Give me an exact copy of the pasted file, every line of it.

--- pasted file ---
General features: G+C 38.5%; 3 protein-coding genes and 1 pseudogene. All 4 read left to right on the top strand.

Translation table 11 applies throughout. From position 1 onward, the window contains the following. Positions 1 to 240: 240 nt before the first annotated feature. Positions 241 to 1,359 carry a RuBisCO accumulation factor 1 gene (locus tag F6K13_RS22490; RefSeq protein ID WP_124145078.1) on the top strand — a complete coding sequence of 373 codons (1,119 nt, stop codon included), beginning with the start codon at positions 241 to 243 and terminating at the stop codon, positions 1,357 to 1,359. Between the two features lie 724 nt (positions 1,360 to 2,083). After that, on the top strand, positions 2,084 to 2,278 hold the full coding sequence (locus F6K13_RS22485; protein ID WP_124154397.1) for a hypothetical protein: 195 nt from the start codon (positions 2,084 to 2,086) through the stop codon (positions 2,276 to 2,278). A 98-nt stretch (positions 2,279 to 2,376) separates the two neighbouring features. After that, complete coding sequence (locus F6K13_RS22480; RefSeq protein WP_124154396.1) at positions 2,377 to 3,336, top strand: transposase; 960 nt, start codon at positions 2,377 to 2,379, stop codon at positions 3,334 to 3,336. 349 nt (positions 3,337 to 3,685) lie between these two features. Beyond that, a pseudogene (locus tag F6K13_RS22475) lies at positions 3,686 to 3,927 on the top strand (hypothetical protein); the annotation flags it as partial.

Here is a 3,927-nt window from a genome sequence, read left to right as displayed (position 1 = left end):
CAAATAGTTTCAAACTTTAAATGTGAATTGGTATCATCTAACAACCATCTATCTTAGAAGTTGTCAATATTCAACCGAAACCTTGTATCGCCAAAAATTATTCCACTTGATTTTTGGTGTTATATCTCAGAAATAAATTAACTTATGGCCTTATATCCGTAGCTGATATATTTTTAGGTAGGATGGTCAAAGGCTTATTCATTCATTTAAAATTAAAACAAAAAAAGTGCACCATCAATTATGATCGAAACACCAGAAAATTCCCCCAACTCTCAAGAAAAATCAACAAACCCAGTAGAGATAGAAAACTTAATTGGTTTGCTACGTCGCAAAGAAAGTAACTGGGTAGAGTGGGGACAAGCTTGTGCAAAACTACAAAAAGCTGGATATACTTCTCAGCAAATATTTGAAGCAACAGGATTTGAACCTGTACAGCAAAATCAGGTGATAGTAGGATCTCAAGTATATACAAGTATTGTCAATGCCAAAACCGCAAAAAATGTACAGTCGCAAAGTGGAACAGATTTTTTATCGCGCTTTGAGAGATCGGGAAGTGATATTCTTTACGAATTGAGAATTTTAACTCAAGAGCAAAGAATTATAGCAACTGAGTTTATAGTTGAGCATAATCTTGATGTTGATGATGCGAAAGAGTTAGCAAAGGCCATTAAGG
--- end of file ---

General features: G+C 38.5%; 3 protein-coding genes and 1 pseudogene. All 4 read left to right on the top strand.

Translation table 11 applies throughout. From position 1 onward, the window contains the following. Positions 1 to 240: 240 nt before the first annotated feature. Positions 241 to 1,359 carry a RuBisCO accumulation factor 1 gene (locus tag F6K13_RS22490; RefSeq protein ID WP_124145078.1) on the top strand — a complete coding sequence of 373 codons (1,119 nt, stop codon included), beginning with the start codon at positions 241 to 243 and terminating at the stop codon, positions 1,357 to 1,359. Between the two features lie 724 nt (positions 1,360 to 2,083). After that, on the top strand, positions 2,084 to 2,278 hold the full coding sequence (locus F6K13_RS22485; protein ID WP_124154397.1) for a hypothetical protein: 195 nt from the start codon (positions 2,084 to 2,086) through the stop codon (positions 2,276 to 2,278). A 98-nt stretch (positions 2,279 to 2,376) separates the two neighbouring features. After that, complete coding sequence (locus F6K13_RS22480; RefSeq protein WP_124154396.1) at positions 2,377 to 3,336, top strand: transposase; 960 nt, start codon at positions 2,377 to 2,379, stop codon at positions 3,334 to 3,336. 349 nt (positions 3,337 to 3,685) lie between these two features. Beyond that, a pseudogene (locus tag F6K13_RS22475) lies at positions 3,686 to 3,927 on the top strand (hypothetical protein); the annotation flags it as partial.

Here is a 3,927-nt window from a genome sequence, read left to right as displayed (position 1 = left end):
CAAATAGTTTCAAACTTTAAATGTGAATTGGTATCATCTAACAACCATCTATCTTAGAAGTTGTCAATATTCAACCGAAACCTTGTATCGCCAAAAATTATTCCACTTGATTTTTGGTGTTATATCTCAGAAATAAATTAACTTATGGCCTTATATCCGTAGCTGATATATTTTTAGGTAGGATGGTCAAAGGCTTATTCATTCATTTAAAATTAAAACAAAAAAAGTGCACCATCAATTATGATCGAAACACCAGAAAATTCCCCCAACTCTCAAGAAAAATCAACAAACCCAGTAGAGATAGAAAACTTAATTGGTTTGCTACGTCGCAAAGAAAGTAACTGGGTAGAGTGGGGACAAGCTTGTGCAAAACTACAAAAAGCTGGATATACTTCTCAGCAAATATTTGAAGCAACAGGATTTGAACCTGTACAGCAAAATCAGGTGATAGTAGGATCTCAAGTATATACAAGTATTGTCAATGCCAAAACCGCAAAAAATGTACAGTCGCAAAGTGGAACAGATTTTTTATCGCGCTTTGAGAGATCGGGAAGTGATATTCTTTACGAATTGAGAATTTTAACTCAAGAGCAAAGAATTATAGCAACTGAGTTTATAGTTGAGCATAATCTTGATGTTGATGATGCGAAAGAGTTAGCAAAGGCCATTAAGG